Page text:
In the meantime, the best thing I can suggest — beyond seeking professional advice — is to keep records, good records, no, great fantastic fabulous stupendous impressive impeccable records of what work you did where and when and why and for whom and how much income can be attributed to work done while within the borders of a given state.

 Ah, but that last bit is a swarming school of piranhas closing in, ready to nibble. {Waaait, do fish “swarm”?}

How much income can be attributed to work done while within the borders of a given state.

OK, let’s look at some scenarios, and we’ll start with saying that your domicile is Colorado, meaning, roughly, that your permanent place of residence, where you license/register your vehicles, exercise your voter rights, etc. are all tied to Colorado. To make matters more complicated, if you’re genuinely on the road full-time with no permanent / primary residence to which you return and live regularly, you may have no tax home. However, the concept of a tax home applies more to potential business expense deductions and thus lies beyond the scope of this ramble, so for this post, we’ll say your tax home is also Colorado.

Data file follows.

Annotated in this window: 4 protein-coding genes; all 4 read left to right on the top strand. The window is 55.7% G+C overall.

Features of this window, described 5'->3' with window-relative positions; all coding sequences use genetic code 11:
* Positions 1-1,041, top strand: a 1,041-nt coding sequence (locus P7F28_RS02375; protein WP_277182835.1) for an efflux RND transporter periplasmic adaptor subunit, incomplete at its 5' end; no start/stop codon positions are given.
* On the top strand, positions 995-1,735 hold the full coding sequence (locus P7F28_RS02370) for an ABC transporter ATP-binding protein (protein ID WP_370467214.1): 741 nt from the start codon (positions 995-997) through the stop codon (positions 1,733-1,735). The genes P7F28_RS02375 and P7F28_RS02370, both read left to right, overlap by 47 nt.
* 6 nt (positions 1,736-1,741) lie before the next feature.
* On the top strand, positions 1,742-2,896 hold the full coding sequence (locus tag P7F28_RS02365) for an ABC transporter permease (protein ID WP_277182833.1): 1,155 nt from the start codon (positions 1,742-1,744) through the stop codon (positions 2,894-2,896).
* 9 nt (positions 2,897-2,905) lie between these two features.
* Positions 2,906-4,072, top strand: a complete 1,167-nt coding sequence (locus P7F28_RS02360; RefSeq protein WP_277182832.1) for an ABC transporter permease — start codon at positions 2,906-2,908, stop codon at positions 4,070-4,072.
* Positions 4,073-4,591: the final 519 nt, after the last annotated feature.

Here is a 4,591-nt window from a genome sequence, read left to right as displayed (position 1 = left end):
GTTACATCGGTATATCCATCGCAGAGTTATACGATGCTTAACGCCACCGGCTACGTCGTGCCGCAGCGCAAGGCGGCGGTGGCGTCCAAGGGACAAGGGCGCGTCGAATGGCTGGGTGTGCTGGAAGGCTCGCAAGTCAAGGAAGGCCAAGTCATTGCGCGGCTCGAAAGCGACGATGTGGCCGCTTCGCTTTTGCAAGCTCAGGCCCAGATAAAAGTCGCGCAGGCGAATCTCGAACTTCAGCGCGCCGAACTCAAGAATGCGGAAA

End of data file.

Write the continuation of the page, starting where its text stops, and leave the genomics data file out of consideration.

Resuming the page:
Now let’s say that you’re a “road warrior” who travels for extensively for work and you earn 100% of your income as an employee of a corporation which diligently withholds taxes for every applicable state to which they send you. Half the equation has been completed for you: how much you earned while in each state. Then you only have to worry about the actual state-by-state filing, if needed, based on each state’s rules and regulations.

Many (most?) companies do not do this for their traveling employees. It can be cost-prohibitive for them to track every state, every locality, for every employee, track their whereabouts and earnings in each locality, and to collect, submit, and report withholdings accordingly. So, the individual is then 100% responsible for their own state-by-state earnings calculations as well as filings (which, of course, they are anyhow).